Lumber Prices vs Saw Log Prices

Tom McClellan tweeted this chart showing that lumber prices have been on a tear while log prices have not.

This is similar to what has been going on at the grocery store. Cattle futures prices are down this year, but I'll bet your cost per pound for a nice steak isn't.

Processing is a bottleneck: meatpacking and sawmills. Often when processing is a bottleneck the processors make a lot of money. If you are in refining and a big competitor is down for maintenance, the crack spread rises and you clean up.

Except in this case, covid is just screwing up processing plants: decreasing volumes and increasing costs. Here is what Tyson Foods said in the second quarter:
We are experiencing multiple challenges related to the pandemic. These challenges are anticipated to increase our operating costs and negatively impact our volumes for the remainder of fiscal 2020. Operationally, we have and expect to continue to face slowdowns and temporary idling of production facilities from team member shortages or choices we make to ensure operational safety. The lower levels of productivity and higher costs of production we have experienced will likely continue in the short term until the effects of COVID-19 diminish. Each of our segments has also experienced a shift in demand from foodservice to retail; however, the volume increases in retail have not been sufficient to offset the losses in foodservice and as a result, we expect decreases in volumes in the second half of fiscal 2020.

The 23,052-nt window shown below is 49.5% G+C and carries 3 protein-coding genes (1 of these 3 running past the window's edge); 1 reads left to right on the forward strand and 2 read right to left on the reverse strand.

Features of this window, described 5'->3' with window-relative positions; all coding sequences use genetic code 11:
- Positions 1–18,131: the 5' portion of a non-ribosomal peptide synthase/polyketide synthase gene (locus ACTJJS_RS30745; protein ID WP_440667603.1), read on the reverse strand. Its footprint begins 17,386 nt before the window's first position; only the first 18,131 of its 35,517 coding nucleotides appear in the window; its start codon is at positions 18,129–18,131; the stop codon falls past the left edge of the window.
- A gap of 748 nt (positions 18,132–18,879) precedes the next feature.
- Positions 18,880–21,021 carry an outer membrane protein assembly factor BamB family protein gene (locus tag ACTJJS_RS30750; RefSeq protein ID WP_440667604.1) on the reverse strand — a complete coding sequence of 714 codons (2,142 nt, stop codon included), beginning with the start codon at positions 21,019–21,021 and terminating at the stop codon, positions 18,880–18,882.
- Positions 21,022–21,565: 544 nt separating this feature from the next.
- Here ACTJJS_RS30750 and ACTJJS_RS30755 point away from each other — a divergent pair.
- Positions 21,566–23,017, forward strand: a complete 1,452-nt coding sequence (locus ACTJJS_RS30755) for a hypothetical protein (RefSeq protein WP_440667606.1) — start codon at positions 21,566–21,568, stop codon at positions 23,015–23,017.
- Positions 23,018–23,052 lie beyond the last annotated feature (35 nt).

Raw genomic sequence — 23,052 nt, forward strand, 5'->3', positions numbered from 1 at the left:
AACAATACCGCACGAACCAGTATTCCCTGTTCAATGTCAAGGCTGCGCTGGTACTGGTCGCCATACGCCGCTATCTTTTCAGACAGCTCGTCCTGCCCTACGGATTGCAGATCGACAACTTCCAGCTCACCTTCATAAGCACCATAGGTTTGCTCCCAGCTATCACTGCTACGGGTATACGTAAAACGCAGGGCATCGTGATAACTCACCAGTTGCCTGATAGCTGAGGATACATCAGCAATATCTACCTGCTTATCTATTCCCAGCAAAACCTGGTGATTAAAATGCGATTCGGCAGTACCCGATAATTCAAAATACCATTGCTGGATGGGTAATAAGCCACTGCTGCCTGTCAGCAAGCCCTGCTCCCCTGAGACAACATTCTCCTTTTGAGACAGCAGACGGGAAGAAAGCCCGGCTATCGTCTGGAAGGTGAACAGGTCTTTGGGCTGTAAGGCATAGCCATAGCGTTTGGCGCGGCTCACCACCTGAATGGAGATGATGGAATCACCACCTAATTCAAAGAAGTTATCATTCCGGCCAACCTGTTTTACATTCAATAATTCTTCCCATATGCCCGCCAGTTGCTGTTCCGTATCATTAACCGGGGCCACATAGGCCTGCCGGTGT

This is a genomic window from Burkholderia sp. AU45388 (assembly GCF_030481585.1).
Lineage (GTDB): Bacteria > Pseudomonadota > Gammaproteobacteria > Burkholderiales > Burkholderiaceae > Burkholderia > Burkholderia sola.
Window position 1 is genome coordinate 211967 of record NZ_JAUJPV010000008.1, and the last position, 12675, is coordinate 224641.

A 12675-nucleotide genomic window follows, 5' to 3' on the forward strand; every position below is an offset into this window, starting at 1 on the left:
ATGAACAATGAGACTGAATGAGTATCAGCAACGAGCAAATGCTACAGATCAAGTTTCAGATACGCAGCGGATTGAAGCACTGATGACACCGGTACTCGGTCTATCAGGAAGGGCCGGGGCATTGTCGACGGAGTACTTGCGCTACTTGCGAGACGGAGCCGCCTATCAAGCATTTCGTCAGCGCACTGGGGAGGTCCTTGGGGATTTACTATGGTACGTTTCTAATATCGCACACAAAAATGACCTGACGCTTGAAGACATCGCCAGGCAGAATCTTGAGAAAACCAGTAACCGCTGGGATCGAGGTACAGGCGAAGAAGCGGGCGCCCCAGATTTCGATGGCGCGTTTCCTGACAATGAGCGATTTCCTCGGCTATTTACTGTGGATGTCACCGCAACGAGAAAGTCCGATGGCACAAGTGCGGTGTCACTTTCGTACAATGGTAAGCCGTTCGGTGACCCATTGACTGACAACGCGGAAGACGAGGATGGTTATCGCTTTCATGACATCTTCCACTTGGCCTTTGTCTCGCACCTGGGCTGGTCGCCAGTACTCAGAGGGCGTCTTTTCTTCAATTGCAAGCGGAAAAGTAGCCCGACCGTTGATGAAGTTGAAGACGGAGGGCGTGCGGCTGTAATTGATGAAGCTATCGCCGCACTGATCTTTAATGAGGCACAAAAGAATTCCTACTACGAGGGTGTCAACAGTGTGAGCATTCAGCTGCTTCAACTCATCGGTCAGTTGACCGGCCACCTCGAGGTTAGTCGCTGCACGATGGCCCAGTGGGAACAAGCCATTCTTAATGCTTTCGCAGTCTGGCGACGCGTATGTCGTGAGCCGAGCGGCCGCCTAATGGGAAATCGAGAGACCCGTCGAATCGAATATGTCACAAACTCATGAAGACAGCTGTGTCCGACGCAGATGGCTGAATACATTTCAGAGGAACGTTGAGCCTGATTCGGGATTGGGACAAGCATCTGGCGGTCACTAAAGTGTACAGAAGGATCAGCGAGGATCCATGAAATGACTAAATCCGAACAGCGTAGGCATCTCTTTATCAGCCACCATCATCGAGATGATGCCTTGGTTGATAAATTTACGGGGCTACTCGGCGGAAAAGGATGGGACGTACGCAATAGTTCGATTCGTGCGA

This is relevant in thinking about our Oddball companies who own timber, for example: Keweenaw Land Association, Pardee Resources, and Coal Creek Company. (Be sure to also read one of our older pieces, The Problem With "Sum of the Parts".)

We will have more about this topic in upcoming Issues of the Newsletter. If you are curious about the Oddball Stocks Newsletter, you can find out more (including à la carte Issues). Also be sure to follow Nate Tobik and the Newsletter on Twitter.

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